They were now free to worship Him in the wilderness.
He even fed them food straight from heaven!
But when life in the desert became tough or challenging, the Hebrews longingly looked back to Egypt, thinking that slavery was so much better than being in the backside of the desert in a relationship with the living God.
A change in geography revealed their hearts.
They complained, moaned, denied God’s love and provision, and turned against Him.
They even went so far, as to create a new ‘god’, styled in the Egyptian tradition, which would bow to their grievances and give them what they wanted.
In their great wisdom, they gave the Lord a whole new identity because it suited their new world view.
A golden calf, they now claimed, had rescued them from slavery.
Where was their fear of the Lord?
Where was mine?
So one night, while trying to sleep, I repented heartily of my unbelief:
For trying to be wise in my own eyes;
For thinking that I knew better than God;
For thinking, that I was good.
And because He is my good Father, full of mercy and grace and because His Son Jesus had paid the price for my lack of goodness, He forgave me and took me in His arms and welcomed me home.
No, things did not become perfect overnight.
My circumstances remained the same and even worsened.
But now God had my hand and was wisely guiding me through.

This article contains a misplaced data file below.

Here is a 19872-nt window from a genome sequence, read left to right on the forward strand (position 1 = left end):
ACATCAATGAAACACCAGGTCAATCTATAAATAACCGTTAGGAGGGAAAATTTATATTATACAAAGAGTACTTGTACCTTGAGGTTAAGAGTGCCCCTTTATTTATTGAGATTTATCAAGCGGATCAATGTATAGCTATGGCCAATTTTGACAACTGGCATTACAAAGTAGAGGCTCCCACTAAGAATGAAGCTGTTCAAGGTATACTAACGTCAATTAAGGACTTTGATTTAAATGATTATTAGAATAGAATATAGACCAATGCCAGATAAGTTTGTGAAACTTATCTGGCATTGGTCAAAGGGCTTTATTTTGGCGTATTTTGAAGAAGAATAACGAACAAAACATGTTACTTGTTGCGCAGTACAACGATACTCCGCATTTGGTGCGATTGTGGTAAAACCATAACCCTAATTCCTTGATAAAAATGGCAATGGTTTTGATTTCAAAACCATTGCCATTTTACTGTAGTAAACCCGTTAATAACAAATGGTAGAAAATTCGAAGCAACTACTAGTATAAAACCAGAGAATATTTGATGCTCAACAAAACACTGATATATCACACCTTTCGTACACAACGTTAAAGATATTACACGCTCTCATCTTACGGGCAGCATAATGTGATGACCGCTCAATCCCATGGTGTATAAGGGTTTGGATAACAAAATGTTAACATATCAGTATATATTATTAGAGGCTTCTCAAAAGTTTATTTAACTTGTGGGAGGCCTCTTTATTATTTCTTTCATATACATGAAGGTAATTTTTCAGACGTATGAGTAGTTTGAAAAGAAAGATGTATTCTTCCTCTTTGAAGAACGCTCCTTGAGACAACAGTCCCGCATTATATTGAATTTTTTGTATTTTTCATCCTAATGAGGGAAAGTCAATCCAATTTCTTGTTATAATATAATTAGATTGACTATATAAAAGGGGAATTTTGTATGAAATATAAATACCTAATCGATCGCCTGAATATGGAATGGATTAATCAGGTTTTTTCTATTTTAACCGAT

After all, He knows so much better than me.
Which is why the Lord God chose a wise, God fearing leader called Joshua to lead those same grumbling ex Hebrew slaves into a new land of Promise.
And which is why God has led me to also choose Joshua as the next Faith Hero in the curriculum.
God knew that after Moses had died, His people would need a man who feared the Lord: a mighty warrior, military and spiritual leader, who would know who God is and faithfully obey Him whatever the challenge or circumstance.
But Joshua’s training for this role came much earlier before he was anointed the leader of the Israelites. He was one of the 12 chosen spies sent on a mission to scope out the Promised Land.
Ten of the returning spies chose not to believe God and His promises of victory and judged in their own wisdom that the land was too dangerous for them to take.
Joshua and Caleb told a different story. They only saw God’s promises in a land of plenty: of milk and honey.
They spoke up for God; believed His word and feared Him above all.
Theirs were the lone voices against the fearful cries of foolish men.
God replied with judgment.
Joshua and Caleb were the only men of their generation permitted to enter the Promised Land.
The rest perished in the wilderness.
And so in each of our own stories, just like Joshua, we may face constant challenges, come to a crisis in faith, a dark moment when we struggle to see God’s plan or purpose; when the rest of the world seems to be against us or seemingly right.
When all the circumstances, people’s opinions and worldly wisdom can drag you towards a precipice of fear and unbelief.
Which way will you turn?
Which way do we want to teach our children to turn?
Let us run with all that we have, to the feet of our Lord and throw our selves upon His never failing goodness and wisdom.
Our God who is the all knowing, all seeing good and righteous creator and judge of all.
He knows better than all of us.
He is good.
Not you. Not me.
And for us to recognize that, my dear friends: that is the beginning of wisdom.